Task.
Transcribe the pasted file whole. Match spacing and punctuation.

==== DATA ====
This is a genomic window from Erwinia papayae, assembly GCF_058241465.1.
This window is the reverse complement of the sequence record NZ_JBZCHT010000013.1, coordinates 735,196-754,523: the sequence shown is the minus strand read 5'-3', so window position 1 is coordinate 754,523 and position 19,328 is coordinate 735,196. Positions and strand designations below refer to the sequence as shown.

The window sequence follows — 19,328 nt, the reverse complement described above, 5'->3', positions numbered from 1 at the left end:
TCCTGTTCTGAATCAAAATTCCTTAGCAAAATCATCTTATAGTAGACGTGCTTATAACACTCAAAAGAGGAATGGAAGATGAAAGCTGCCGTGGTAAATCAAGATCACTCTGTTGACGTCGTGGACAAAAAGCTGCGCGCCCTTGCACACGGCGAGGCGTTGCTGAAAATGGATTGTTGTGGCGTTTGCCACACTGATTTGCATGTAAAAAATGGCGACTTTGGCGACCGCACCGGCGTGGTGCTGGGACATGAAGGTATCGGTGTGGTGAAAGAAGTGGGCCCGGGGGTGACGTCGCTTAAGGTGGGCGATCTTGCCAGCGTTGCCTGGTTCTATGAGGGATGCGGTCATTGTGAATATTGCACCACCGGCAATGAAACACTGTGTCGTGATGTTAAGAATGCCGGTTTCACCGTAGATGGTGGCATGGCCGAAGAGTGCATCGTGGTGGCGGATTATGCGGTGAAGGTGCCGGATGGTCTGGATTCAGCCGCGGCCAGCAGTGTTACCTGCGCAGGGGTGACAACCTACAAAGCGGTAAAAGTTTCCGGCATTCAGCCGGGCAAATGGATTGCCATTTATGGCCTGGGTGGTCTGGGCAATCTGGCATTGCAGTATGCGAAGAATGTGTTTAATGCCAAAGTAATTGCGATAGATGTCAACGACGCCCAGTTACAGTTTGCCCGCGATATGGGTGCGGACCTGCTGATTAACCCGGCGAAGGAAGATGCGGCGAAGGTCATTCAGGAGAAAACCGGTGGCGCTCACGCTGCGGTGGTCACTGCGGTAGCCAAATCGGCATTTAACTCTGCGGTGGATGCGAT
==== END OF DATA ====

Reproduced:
This is a genomic window from Erwinia papayae, assembly GCF_058241465.1.
This window is the reverse complement of the sequence record NZ_JBZCHT010000013.1, coordinates 735,196-754,523: the sequence shown is the minus strand read 5'-3', so window position 1 is coordinate 754,523 and position 19,328 is coordinate 735,196. Positions and strand designations below refer to the sequence as shown.

The window sequence follows — 19,328 nt, the reverse complement described above, 5'->3', positions numbered from 1 at the left end:
TCCTGTTCTGAATCAAAATTCCTTAGCAAAATCATCTTATAGTAGACGTGCTTATAACACTCAAAAGAGGAATGGAAGATGAAAGCTGCCGTGGTAAATCAAGATCACTCTGTTGACGTCGTGGACAAAAAGCTGCGCGCCCTTGCACACGGCGAGGCGTTGCTGAAAATGGATTGTTGTGGCGTTTGCCACACTGATTTGCATGTAAAAAATGGCGACTTTGGCGACCGCACCGGCGTGGTGCTGGGACATGAAGGTATCGGTGTGGTGAAAGAAGTGGGCCCGGGGGTGACGTCGCTTAAGGTGGGCGATCTTGCCAGCGTTGCCTGGTTCTATGAGGGATGCGGTCATTGTGAATATTGCACCACCGGCAATGAAACACTGTGTCGTGATGTTAAGAATGCCGGTTTCACCGTAGATGGTGGCATGGCCGAAGAGTGCATCGTGGTGGCGGATTATGCGGTGAAGGTGCCGGATGGTCTGGATTCAGCCGCGGCCAGCAGTGTTACCTGCGCAGGGGTGACAACCTACAAAGCGGTAAAAGTTTCCGGCATTCAGCCGGGCAAATGGATTGCCATTTATGGCCTGGGTGGTCTGGGCAATCTGGCATTGCAGTATGCGAAGAATGTGTTTAATGCCAAAGTAATTGCGATAGATGTCAACGACGCCCAGTTACAGTTTGCCCGCGATATGGGTGCGGACCTGCTGATTAACCCGGCGAAGGAAGATGCGGCGAAGGTCATTCAGGAGAAAACCGGTGGCGCTCACGCTGCGGTGGTCACTGCGGTAGCCAAATCGGCATTTAACTCTGCGGTGGATGCGAT